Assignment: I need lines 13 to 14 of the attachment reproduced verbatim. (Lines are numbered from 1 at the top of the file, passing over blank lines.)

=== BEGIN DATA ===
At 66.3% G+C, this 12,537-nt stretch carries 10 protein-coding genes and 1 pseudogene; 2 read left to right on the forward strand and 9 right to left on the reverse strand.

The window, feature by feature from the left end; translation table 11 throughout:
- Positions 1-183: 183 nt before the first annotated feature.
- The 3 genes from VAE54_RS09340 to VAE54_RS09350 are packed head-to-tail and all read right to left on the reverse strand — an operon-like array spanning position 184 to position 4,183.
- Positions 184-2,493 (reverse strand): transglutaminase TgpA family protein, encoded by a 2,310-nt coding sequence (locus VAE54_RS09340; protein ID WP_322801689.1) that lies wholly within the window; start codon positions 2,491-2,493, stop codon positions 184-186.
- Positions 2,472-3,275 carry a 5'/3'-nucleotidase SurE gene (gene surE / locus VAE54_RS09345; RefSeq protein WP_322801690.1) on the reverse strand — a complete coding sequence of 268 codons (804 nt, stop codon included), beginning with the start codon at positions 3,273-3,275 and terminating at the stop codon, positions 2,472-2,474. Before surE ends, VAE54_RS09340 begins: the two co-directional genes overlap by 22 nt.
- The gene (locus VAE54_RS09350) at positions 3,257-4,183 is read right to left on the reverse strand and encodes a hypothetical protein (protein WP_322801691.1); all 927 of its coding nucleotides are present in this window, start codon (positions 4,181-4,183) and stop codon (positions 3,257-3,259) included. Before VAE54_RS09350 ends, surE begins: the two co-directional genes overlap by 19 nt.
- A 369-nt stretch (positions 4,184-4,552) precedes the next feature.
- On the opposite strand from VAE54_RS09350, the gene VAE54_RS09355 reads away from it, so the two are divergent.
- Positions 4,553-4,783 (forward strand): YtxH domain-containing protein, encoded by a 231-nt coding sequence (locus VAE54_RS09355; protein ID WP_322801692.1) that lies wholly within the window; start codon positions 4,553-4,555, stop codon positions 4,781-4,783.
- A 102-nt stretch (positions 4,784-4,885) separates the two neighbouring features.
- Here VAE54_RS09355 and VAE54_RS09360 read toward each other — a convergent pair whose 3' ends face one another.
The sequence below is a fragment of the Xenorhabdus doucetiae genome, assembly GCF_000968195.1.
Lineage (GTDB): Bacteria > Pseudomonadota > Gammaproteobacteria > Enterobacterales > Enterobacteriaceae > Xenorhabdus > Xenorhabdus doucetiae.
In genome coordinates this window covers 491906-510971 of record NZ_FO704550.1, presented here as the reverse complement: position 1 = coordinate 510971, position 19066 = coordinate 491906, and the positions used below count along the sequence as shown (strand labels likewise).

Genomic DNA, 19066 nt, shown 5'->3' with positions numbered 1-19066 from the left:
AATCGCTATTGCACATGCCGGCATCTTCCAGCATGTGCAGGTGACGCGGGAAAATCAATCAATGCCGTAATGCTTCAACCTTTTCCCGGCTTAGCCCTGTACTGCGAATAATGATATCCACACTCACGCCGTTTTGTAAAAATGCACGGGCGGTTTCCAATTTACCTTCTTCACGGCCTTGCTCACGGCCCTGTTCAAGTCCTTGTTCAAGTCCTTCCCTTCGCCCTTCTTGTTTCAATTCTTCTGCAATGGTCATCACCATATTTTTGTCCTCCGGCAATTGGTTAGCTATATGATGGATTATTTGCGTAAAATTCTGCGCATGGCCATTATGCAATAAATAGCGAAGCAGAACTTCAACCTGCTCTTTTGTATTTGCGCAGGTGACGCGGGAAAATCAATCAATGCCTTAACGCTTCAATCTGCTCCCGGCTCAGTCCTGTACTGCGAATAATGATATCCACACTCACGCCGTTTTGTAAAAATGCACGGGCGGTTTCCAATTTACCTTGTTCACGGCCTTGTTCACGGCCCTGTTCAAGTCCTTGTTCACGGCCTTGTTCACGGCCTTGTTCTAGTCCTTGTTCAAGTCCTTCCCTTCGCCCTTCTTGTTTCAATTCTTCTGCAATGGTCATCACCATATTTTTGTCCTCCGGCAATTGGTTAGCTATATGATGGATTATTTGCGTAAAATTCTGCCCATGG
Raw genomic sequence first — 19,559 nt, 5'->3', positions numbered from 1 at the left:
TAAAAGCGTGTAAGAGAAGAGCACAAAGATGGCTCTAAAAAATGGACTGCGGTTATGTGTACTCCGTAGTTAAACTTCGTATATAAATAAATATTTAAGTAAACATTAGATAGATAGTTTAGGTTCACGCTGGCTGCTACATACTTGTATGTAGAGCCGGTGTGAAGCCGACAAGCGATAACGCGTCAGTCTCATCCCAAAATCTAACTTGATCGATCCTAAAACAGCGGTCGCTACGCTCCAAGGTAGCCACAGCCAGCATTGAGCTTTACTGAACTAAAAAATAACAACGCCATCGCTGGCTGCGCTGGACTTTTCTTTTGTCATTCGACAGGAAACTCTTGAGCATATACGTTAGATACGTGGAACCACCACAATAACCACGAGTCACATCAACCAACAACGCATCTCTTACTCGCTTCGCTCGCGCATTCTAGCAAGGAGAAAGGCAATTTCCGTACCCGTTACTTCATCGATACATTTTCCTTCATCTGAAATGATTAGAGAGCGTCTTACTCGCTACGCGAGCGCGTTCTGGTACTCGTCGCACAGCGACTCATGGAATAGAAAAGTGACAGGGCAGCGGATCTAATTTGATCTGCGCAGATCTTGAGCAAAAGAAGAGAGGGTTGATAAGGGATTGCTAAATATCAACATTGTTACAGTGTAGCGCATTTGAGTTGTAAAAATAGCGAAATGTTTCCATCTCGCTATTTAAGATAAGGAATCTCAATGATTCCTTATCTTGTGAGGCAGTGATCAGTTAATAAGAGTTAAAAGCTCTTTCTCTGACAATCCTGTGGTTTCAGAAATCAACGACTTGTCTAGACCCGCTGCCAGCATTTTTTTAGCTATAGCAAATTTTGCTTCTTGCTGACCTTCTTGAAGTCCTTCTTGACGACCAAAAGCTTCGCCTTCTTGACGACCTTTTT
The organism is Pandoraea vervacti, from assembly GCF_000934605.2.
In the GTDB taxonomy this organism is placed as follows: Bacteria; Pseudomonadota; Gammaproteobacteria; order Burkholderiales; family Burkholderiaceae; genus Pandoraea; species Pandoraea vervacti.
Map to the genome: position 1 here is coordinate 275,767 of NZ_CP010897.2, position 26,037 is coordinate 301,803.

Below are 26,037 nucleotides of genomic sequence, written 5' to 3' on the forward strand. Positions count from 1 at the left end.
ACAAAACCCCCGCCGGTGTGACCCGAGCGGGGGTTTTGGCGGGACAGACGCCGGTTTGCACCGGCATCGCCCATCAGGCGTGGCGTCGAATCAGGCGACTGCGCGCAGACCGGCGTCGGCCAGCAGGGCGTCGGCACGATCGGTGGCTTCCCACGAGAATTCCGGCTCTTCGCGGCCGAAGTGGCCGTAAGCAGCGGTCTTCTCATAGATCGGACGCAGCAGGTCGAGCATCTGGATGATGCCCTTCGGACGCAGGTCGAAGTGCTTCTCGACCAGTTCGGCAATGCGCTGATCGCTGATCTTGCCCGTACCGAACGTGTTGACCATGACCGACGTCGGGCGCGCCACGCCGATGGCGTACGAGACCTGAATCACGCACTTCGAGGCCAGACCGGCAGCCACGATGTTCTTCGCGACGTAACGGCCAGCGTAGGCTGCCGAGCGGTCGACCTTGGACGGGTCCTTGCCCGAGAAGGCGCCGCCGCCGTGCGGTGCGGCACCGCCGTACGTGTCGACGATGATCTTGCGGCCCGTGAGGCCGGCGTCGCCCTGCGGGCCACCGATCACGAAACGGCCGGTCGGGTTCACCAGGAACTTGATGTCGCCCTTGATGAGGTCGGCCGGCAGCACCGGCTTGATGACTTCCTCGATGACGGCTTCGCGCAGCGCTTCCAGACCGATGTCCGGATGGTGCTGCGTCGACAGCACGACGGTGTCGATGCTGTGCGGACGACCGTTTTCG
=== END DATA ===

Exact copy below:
The sequence below is a fragment of the Xenorhabdus doucetiae genome, assembly GCF_000968195.1.
Lineage (GTDB): Bacteria > Pseudomonadota > Gammaproteobacteria > Enterobacterales > Enterobacteriaceae > Xenorhabdus > Xenorhabdus doucetiae.